Aasha I. Hoogland

Q&A with Aasha I. Hoogland, PhD, from the H. Lee Moffitt Cancer Center and Research Institute in Tampa, Florida

hooglandMeet Aasha.

“I have been to several GSA conferences, and I have found that each one re-invigorates my passion for aging research. I love re-connecting with colleagues and hearing about the latest gerontology research.”

Q: Tell us a little about what you are doing right now.
A: I graduated from the University of Kentucky with a Ph.D. in Gerontology in 2016, after which I completed a NIH-funded postdoctoral fellowship in behavioral oncology at Moffitt Cancer Center. I am currently an Applied Research Scientist, where I conduct research cancer and aging, advise trainees, and provide support on multiple federally-funded research projects. Much of my current research explores the relationship between quality of life and circadian rhythmicity in cancer patients, including older women with suspected gynecologic cancer and hematopoietic cell transplant recipients. More recently, I have developed an interest in side effects of immunotherapy. I am particularly excited about this line of research because little is known about patient-reported outcomes in cancer patients receiving immunotherapy, and even less is known about such outcomes in older patients receiving the same treatments.

Q: Tell us about your most recent activities and accomplishments.
A: My most recent activities include wrapping up a study evaluating digital literacy in older cancer patients, and preparing a R03 grant proposal for submission next spring.

Q. Have you had an important mentor(s) in your career? If so, how did it make a difference?
A: I have had several wonderful mentors that have molded me into the scholar that I am today, including Drs. Graham Rowles, John Watkins, Nancy Schoenberg, Heather Jim, and Brent Small. Each has had a remarkable impact on my professional development, ranging from stoking my passion for aging studies to critically honing my writing to encouraging me to dive into new disciplines and literature bases to better inform my research.

Q: What are your motivations (inspirations) for studying aging?
A: I have had a lifelong fascination with old age, and specifically with the lived experience of older adults at the end of life. This interest was fueled by a number of experiences, including unexpectedly sharing a grandparent’s final moments, and providing care to another grandparent in her final years. As an undergraduate and graduate student, I assisted with research studies involving older adults in the community, where I recruited participants and administered neurocognitive tests, which led me to pursue my own research with older adults. Now, as a junior scholar in behavioral oncology with several family members and colleagues who have dealt with cancer first-hand, I am especially motivated to improve and maintain quality of life in cancer survivors.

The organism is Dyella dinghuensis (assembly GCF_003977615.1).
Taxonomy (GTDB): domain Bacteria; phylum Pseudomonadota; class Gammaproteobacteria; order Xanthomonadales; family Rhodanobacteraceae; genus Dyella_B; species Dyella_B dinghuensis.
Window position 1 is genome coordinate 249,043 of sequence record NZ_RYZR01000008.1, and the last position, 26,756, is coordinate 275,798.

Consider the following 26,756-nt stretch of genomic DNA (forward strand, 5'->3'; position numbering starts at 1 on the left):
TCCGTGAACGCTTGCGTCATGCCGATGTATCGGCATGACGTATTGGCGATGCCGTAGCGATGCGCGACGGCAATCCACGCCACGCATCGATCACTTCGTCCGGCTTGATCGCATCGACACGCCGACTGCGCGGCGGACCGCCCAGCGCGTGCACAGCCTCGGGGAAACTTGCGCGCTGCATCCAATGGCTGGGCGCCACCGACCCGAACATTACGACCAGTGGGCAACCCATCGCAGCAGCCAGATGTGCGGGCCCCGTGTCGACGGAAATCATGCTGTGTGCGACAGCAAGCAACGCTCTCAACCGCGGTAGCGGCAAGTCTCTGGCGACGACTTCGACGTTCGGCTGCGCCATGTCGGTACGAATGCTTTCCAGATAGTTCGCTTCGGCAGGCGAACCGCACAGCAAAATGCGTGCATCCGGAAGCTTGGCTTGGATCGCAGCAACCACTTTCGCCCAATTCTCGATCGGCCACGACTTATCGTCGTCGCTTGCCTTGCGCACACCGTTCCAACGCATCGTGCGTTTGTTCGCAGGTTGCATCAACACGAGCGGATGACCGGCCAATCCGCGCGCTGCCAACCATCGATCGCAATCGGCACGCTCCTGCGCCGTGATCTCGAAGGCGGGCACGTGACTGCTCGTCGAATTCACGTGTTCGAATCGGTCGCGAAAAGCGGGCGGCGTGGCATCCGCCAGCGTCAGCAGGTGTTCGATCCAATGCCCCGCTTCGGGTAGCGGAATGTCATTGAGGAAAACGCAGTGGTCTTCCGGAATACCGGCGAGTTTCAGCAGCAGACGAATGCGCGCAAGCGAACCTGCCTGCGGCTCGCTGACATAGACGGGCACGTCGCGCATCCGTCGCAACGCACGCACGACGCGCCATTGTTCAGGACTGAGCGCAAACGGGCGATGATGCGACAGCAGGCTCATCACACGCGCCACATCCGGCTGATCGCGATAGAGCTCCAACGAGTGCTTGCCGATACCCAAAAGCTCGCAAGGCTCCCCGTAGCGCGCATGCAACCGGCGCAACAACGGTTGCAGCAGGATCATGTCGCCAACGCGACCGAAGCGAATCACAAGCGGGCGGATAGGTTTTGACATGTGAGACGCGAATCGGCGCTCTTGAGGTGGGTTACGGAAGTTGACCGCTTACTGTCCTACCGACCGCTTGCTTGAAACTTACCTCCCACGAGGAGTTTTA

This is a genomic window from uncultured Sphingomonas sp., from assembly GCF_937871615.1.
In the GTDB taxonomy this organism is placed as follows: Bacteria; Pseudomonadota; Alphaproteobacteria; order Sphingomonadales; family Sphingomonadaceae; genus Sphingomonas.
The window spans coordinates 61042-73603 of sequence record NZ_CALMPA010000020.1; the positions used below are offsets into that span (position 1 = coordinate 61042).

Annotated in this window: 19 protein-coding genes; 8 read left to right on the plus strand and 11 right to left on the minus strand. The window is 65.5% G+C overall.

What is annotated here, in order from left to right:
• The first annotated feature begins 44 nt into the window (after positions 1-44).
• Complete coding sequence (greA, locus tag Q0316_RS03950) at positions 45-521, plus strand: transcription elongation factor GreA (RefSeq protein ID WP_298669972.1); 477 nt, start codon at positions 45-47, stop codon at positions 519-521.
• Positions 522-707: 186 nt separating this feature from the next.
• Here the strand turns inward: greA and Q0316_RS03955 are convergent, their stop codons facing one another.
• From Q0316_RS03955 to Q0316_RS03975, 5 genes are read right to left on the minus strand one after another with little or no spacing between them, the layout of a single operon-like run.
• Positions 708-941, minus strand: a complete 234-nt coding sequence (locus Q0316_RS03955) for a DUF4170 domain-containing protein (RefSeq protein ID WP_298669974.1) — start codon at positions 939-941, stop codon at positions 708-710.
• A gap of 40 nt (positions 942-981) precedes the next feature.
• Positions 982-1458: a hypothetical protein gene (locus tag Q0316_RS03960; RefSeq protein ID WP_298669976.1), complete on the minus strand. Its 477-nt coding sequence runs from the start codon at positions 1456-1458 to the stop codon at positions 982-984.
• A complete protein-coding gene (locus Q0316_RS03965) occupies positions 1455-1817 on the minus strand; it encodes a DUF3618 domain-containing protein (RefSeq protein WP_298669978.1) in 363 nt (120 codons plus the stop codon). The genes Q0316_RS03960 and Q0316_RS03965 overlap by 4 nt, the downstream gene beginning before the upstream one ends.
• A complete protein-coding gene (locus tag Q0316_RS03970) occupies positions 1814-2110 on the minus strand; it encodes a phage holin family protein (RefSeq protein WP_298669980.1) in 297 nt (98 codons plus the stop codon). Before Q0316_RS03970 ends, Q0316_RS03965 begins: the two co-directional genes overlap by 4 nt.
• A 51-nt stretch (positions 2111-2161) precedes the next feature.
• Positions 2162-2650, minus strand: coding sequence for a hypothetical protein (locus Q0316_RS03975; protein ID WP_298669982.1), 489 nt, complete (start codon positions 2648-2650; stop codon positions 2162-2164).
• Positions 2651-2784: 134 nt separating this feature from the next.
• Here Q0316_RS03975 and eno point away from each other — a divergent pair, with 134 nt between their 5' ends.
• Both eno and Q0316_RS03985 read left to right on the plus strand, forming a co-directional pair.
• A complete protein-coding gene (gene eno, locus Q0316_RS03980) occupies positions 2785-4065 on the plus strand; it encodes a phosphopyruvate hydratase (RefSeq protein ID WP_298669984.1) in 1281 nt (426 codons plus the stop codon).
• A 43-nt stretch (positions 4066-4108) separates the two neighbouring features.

Q: What has been your most memorable experience in gerontology and aging research?
A: There are several! If I have to choose one, then I would pick my dissertation recruitment phase when I was calling up older adults with cancer to solicit interest in my study on the lived experience of cancer. Many participants opened up about issues I really hadn’t considered when I was initially designing my study, including being unable to pay for recommended oncology care, feeling stigmatized for having cancer, and frequently-cited concerns about caring for grandchildren and leaving a legacy behind for their children. Those calls helped open up my eyes about how multifaceted late-life chronic/terminal illnesses can be, but also about the importance of behavioral oncology research for older adults. Too often we neglect to include older adults in studies of individuals with cancer, which is a major disservice to the growing population of older cancer patients and survivors.

Q: Tell us about your involvement in GSA. Which Section do you belong to?
A: I have been a member of the Behavioral and Social Sciences Section of GSA since 2011 when I joined as a first-year doctoral student. It seemed like everyone else in my doctoral program was a member, so I thought I might as well try it out. I have been to several GSA conferences, and I have found that each one re-invigorates my passion for aging research. I love re-connecting with colleagues and hearing about the latest gerontology research.

Q: Is there anything unique about yourself and experiences that you would like to share?
A: I did not plan to be a Gerontologist. I started out in psychology with the intent of being a clinical psychologist (or maybe a counseling psychologist…either one would have sufficed). My circuitous academic trajectory placed me in gerontology, which then led me to cancer and aging research. Outside of my career, I am a mom to a brilliant and beautiful daughter who motivates me to keep learning more and achieving more, and I am a spouse to a fellow academic who not only supported my career aspirations during the two years we lived apart for my postdoctoral fellowship, but also makes excellent blueberry pie.

Q: Do you have any tips for emerging gerontologists?
A: Seek out mentorship wherever you can and try to find mentors outside of your discipline or immediate professional circle. Seek out funding opportunities (internal or external) whenever you can. Be gracious when you receive feedback. Present your research at conferences – it is good experience, it provides you with networking opportunities, and it looks good on your CV. Get involved with ESPO, and finally, always be open to learning something new.

Want to ask Aasha a question? Contact her on GSA Connect!